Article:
When you sell lights at the scale we sell lights the financial impact begins to spread further than families, communities and towns. Using World Bank data for 2013 gross domestic product (GDP), SunnyMoney data for 2013 solar light sales and SolarAid research data for average household income saved, it can be estimated that the savings solar lights enable account for up to 0.05% of national GDP. Which isn’t bad for a little lamp. When you consider $10.5 billion dollars is spent on kerosene for lighting each year in Africa, imagine what would happen if that money was freed up and invested in food, education and business.

“A light where currently there is darkness; the energy needed to lift people out of poverty – that’s what opportunity looks like.” - President Obama

Image (c) SolarAid-Corrie Wingate

Cheap light, not free light

We firmly believe that a truly sustainable solution can only be achieved through enterprise rather than traditional aid. Imagine we didn’t sell our lights but instead we just gave them away.

Firstly we would not have been able to provide access to anywhere near the 1.4 million lights we’ve sold to date, we just wouldn’t have been able to afford it.

Secondly we would be perpetuating a donor/beneficiary relationship (we have customers not beneficiaries, we respond to their demands not the other way around).

Thirdly, if someone invests in something, they are far more likely to make use of it. Air lifting a thousand Sun King Pros into the Great Rift Valley is unlikely to encourage high adoption rates. That can only come through educating people about the benefits of solar, instilling trust through respected community members and creating demand through advocacy and word of mouth.    

“Charity money only has one life but if you transform it into social business money, then it becomes a life of eternity.”

- Muhammad Yunus, 2006 Nobel Peace Prize Winner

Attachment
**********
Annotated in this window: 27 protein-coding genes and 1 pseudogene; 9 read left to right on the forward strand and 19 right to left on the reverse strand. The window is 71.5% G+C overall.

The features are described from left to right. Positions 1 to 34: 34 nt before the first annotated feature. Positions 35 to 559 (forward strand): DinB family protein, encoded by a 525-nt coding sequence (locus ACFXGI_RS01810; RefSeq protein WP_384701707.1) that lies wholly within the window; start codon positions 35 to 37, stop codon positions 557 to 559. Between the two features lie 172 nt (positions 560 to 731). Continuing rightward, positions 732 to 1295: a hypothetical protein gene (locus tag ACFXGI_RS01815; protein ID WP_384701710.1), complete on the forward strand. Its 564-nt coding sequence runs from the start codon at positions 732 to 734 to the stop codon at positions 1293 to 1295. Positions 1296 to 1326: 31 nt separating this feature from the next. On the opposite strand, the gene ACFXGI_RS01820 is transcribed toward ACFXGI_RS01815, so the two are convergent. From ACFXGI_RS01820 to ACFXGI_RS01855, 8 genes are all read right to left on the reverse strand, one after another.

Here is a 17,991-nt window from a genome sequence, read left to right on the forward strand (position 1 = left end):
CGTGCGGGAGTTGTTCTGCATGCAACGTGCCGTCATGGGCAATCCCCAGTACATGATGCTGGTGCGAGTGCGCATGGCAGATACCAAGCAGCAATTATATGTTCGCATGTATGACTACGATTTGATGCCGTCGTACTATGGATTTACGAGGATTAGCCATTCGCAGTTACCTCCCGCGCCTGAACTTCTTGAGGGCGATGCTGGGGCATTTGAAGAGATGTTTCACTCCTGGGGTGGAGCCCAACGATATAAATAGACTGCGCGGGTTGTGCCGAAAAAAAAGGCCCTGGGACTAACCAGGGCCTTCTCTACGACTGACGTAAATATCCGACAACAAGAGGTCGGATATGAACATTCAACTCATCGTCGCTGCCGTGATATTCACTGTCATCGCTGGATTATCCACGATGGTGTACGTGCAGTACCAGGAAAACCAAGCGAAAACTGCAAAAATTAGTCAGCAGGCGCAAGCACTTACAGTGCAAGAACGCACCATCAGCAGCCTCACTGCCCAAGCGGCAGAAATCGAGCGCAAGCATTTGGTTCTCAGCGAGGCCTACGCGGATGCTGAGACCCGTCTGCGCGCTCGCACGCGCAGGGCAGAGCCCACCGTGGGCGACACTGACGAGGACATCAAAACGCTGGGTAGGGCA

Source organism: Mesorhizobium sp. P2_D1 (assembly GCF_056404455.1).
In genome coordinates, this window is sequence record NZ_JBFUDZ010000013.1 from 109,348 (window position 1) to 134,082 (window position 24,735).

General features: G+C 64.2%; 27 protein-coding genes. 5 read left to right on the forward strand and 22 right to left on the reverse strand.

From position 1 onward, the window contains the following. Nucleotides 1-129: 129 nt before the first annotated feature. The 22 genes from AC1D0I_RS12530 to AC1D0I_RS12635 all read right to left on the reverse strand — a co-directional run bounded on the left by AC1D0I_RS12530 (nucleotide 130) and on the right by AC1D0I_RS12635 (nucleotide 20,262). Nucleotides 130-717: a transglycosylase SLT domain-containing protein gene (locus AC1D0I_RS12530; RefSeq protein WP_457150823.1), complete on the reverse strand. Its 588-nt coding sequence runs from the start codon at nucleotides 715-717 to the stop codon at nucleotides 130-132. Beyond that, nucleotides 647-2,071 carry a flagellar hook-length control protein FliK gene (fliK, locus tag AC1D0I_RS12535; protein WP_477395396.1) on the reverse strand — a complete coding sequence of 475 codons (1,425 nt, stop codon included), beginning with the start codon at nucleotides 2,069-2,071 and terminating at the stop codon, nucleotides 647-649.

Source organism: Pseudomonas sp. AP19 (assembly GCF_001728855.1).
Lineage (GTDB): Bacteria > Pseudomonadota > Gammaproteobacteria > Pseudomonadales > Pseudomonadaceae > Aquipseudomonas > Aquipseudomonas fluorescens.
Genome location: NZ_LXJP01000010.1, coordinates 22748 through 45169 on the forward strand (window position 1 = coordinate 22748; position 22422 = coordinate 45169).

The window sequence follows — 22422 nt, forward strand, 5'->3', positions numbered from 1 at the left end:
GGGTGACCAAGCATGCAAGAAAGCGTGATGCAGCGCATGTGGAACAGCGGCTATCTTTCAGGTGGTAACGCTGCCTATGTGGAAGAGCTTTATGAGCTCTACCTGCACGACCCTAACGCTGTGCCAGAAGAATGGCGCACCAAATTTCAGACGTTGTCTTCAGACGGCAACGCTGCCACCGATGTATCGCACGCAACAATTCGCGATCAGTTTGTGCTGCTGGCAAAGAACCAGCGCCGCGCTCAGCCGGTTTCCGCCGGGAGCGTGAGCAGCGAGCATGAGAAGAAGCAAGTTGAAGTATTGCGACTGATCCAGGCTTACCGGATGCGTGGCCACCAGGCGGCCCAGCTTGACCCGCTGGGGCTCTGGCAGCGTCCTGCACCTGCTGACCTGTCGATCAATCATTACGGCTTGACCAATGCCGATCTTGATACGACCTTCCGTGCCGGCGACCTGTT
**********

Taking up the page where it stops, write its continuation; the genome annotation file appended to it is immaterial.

Image (c) SolarAid-Corrie Wingate

Light the way

So this model is actually working in practice. We’re selling lights fast and more and more organisations are entering the market. Momentum is building, demand is being created and a sustainable solar market is emerging. But 1.4 million lights is only a drop in the ocean when we’re talking about 600 million people. But of course, what is an ocean if not a collection of millions of little drops?

If we’re to achieve our goal of eradicating the kerosene lamp by the end of the decade then we need to pick up the pace considerably. On average 90% of our solar customers in Kenya, Tanzania and Zambia  are so happy with their lights that they recommend them to their neighbours and friends. In Kenya, each customer recommends their light to around 25 other people on average. That’s how demand is created and awareness spreads. Now imagine our supporters in the UK, Europe and the US did the same thing? If people who were interested in our enterprise not aid model, or the amazing impact of solar lights, told their friends and neighbours about us. Then we might just be in with a chance of hitting that goal.

So if you’re interested in sustainable development or alleviating poverty, make sure you Light the Way and get your friends involved too. Right now, the UK government are doubling all donations from the UK public so there’s no better time to get involved. It really is an investment that would keep giving.   

- By Tom Moore, the digital marketing and communications manager at SolarAid. You can follow SolarAid on Twitter, Facebook or Google plus.  from SolarAid

Image (c) SolarAid-Corrie Wingate

-This is a guest blog and may not represent the views of Virgin.com. Please see virgin.com/terms for more details.